By Kelly Overstreet
EPA brings in students every summer to work, learn practical environmental skills, and enhance their educational experience through our Pathways Intern Program. The Big Blue Thread is proud to feature several blogs written by these interns, focusing on what motivates them to work in the environmental sector and what attracted them to EPA. We’ve already posted blogs by Andrew Speckin and Sara Lamprise. Our third blog is by Kelly Overstreet, who continues to intern with our Program Operations and Integration staff.
In August, I attended a fascinating Climate Change Workshop, sponsored by the Nebraska Silver Jackets, with my EPA colleague Robert Dunlevy. Silver Jacket groups partner with federal and state agencies to manage flood risk at the state level. Bob made a presentation on EPA’s Climate Resilience Evaluation and Awareness Tool (CREAT), a software tool to assist drinking water and wastewater utility owners and operators in understanding potential climate change threats and assessing the related risks at their individual utilities. As an intern, I went along to gain some valuable, direct experience in collaborative problem-solving.
As we drove north to the workshop at the Lewis and Clark Missouri River Visitors Center in Nebraska City, Bob used the trip as a teaching opportunity, noting sites of loess (windblown sediment), commenting on the heights of various rivers and streams, and discussing the variety of unique geological structures here in the Heartland. Many of these lessons were anecdotal, relating to his 25 years of experience working with communities as an EPA representative.
Bob reminded me of the unique position EPA plays as a U.S. regulatory agency. We have a broad mission to ensure that “all Americans are protected from significant risks to human health and the environment where they live, learn and work.” In achieving that mission, we as federal employees must focus on our individual contributions to help achieve EPA’s overall goal.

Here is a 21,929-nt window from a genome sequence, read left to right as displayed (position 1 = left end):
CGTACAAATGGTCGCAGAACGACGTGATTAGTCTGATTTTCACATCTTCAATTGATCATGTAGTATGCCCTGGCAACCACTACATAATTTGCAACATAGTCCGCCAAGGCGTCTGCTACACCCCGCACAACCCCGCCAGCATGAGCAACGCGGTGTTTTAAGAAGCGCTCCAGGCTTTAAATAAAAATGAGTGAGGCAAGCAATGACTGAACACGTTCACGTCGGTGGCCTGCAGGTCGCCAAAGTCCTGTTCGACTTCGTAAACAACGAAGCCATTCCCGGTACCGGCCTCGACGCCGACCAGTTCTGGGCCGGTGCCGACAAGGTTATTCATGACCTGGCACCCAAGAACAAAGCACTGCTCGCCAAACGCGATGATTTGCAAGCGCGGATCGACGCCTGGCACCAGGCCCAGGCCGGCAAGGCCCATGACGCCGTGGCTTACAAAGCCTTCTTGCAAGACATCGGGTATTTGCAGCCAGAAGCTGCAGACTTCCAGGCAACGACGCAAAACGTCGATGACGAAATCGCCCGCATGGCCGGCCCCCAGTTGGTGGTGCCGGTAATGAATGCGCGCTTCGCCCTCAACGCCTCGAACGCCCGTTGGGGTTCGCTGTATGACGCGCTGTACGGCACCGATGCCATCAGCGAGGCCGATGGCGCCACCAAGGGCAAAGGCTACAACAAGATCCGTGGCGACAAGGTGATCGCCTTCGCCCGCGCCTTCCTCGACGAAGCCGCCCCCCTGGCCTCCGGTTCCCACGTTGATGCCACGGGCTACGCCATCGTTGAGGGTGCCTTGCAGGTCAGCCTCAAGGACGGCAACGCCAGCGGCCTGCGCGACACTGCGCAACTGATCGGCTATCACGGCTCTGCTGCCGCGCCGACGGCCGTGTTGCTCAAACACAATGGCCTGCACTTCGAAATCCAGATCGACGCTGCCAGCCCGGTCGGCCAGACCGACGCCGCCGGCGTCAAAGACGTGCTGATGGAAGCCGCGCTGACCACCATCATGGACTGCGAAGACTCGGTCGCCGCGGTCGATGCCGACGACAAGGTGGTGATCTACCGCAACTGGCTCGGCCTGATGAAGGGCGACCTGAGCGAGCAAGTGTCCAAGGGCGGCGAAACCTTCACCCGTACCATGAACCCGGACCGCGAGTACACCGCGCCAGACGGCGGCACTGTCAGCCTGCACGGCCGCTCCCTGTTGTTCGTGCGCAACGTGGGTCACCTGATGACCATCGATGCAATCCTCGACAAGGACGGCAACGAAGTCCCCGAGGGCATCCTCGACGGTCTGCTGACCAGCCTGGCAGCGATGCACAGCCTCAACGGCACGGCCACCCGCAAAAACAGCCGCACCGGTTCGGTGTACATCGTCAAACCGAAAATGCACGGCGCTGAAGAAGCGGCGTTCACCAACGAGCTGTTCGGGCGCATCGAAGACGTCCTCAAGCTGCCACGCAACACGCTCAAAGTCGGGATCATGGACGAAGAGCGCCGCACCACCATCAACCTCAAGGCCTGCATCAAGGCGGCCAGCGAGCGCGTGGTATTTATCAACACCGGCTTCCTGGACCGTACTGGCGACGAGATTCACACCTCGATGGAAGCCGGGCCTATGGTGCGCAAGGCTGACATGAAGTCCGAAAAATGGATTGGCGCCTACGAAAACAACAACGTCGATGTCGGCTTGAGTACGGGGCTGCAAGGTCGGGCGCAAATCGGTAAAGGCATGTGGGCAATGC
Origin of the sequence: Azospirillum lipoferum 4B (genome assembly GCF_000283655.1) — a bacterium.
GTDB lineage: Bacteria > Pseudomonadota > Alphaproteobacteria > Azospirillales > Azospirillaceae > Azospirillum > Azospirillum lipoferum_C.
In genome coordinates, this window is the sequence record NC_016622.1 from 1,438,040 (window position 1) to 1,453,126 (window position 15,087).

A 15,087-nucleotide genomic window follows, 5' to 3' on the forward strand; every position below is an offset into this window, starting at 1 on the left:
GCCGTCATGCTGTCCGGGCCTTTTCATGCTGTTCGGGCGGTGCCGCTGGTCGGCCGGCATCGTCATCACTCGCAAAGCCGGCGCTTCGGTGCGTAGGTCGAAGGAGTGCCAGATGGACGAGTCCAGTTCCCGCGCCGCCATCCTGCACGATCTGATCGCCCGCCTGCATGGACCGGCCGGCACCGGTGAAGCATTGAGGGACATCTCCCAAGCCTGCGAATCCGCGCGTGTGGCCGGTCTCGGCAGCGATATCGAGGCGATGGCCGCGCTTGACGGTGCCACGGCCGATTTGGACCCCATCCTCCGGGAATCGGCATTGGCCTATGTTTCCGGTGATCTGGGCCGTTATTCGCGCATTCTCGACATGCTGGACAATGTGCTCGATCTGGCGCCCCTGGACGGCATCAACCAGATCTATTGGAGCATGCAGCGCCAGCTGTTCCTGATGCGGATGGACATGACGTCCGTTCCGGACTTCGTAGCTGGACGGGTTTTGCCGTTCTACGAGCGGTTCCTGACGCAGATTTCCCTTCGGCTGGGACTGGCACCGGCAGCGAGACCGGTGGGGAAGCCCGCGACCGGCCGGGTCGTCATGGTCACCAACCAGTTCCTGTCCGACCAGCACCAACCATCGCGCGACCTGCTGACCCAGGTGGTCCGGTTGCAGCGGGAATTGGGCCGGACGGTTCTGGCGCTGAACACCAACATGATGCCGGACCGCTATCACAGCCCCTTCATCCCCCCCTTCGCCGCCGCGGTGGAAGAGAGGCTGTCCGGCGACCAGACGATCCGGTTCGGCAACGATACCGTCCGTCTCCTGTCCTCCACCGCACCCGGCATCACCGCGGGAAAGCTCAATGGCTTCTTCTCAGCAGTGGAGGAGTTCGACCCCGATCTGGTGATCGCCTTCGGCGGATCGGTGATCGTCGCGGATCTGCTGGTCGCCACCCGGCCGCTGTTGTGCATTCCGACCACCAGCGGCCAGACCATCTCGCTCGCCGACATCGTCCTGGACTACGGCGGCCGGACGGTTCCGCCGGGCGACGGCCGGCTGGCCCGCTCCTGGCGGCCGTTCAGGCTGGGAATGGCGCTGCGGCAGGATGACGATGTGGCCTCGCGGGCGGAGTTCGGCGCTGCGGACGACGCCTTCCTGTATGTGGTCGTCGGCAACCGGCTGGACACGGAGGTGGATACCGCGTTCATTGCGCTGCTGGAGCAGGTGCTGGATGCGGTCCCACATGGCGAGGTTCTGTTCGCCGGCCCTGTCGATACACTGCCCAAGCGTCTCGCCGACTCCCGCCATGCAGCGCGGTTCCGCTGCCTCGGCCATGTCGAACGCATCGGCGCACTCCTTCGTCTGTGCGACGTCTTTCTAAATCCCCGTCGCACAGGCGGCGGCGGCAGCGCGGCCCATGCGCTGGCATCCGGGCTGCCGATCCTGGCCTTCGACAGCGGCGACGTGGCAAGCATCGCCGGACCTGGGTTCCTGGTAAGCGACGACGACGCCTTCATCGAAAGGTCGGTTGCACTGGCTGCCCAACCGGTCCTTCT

In economics, there is the phenomena of “agglomeration economies.” While the concept can get quite technical very quickly, the general idea is that businesses are most successful when they exist in proximity to each other. This allows for the exchange of tacit knowledge between businesses that provide goods and services both laterally across sectors and vertically within.
However, such knowledge doesn’t only exist in the private sector. Upon arriving at Nebraska City, I had the opportunity to witness the power of tacit knowledge firsthand. The workshop offered a series of lectures and talks from several federal, state, and local agencies directly involved in flood resiliency and adaptation measures.
Not surprisingly, we joined representatives from the Federal Emergency Management Agency and the U.S. Army Corps of Engineers, all with different missions and different sets of tools for accomplishing their goals. And yet, through the collaborative process of sharing knowledge and asking questions, I left with a much stronger sense of the challenges we face in coping with extreme weather events.
Sometimes our role in EPA’s mission can feel piecemeal, but to best achieve our mission, we must form partnerships and foster relationships. Each of us has a different focus and knowledge set, but as long as we continue to have conversations, like at the Silver Jackets training, we don’t have to be limited by the specific priorities that shape our service.
About the Author: Kelly Overstreet is a Student Intern at EPA Region 7, who worked full-time this summer and will continue part-time during the school year. She is a graduate student at the University of Kansas, earning master’s degrees in urban planning and human geography. Kelly’s graduate research focuses on how municipal climate planning can address issues of environmental justice and social equity. She’s a cat lady, and proud to show off her pet photos.